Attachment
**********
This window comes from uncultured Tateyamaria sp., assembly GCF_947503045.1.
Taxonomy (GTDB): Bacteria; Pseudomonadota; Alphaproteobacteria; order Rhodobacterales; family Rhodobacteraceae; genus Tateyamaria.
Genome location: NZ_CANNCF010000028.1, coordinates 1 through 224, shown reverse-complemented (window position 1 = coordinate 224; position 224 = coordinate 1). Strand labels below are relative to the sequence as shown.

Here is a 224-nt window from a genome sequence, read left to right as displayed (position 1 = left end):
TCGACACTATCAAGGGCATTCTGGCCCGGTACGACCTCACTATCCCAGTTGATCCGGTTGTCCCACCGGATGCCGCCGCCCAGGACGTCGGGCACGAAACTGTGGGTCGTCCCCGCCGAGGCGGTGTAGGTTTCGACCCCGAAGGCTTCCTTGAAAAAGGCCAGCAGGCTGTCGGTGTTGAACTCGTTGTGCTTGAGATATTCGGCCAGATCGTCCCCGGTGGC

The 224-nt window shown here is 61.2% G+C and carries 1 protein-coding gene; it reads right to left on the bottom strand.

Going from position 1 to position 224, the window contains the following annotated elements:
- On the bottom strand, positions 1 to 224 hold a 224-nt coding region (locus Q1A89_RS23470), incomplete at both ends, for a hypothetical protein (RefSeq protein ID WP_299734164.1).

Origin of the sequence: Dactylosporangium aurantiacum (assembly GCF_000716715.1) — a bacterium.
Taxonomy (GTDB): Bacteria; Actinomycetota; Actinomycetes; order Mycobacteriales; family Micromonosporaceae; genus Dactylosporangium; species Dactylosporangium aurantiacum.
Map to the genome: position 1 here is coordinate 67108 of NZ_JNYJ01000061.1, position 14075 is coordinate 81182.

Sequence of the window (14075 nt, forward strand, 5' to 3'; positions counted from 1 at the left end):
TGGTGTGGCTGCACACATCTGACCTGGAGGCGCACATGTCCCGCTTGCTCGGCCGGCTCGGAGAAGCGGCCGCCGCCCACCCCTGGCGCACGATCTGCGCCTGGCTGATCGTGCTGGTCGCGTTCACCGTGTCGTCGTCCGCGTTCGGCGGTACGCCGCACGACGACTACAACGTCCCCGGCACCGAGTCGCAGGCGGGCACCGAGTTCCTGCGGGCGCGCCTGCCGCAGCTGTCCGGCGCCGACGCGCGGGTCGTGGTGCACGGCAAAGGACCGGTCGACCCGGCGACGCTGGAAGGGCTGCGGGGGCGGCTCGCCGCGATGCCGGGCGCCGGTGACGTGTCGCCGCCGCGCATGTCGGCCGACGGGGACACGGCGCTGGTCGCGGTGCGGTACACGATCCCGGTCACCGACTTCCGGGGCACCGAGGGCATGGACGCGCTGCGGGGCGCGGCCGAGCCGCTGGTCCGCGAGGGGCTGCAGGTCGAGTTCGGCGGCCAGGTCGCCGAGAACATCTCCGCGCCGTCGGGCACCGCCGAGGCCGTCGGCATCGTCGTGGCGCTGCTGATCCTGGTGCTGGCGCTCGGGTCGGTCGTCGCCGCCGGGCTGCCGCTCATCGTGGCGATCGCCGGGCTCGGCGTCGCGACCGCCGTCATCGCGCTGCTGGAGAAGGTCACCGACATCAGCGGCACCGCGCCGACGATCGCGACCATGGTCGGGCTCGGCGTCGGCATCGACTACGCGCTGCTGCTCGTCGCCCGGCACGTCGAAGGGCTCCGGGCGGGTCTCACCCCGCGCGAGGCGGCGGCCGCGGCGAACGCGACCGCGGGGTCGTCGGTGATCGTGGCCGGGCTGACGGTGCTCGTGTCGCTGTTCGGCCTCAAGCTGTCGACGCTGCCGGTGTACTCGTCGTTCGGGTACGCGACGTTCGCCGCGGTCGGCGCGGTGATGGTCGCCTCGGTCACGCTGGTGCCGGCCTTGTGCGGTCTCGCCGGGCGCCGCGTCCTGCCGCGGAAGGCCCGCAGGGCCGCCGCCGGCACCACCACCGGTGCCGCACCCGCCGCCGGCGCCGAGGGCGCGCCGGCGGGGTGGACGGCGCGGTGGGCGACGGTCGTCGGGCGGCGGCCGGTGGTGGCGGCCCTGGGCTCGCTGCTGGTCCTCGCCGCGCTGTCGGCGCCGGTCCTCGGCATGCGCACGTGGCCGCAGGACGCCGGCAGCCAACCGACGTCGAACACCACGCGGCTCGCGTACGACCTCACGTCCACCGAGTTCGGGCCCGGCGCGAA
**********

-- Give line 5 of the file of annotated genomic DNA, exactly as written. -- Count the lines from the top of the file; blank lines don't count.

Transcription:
TCGACACTATCAAGGGCATTCTGGCCCGGTACGACCTCACTATCCCAGTTGATCCGGTTGTCCCACCGGATGCCGCCGCCCAGGACGTCGGGCACGAAACTGTGGGTCGTCCCCGCCGAGGCGGTGTAGGTTTCGACCCCGAAGGCTTCCTTGAAAAAGGCCAGCAGGCTGTCGGTGTTGAACTCGTTGTGCTTGAGATATTCGGCCAGATCGTCCCCGGTGGC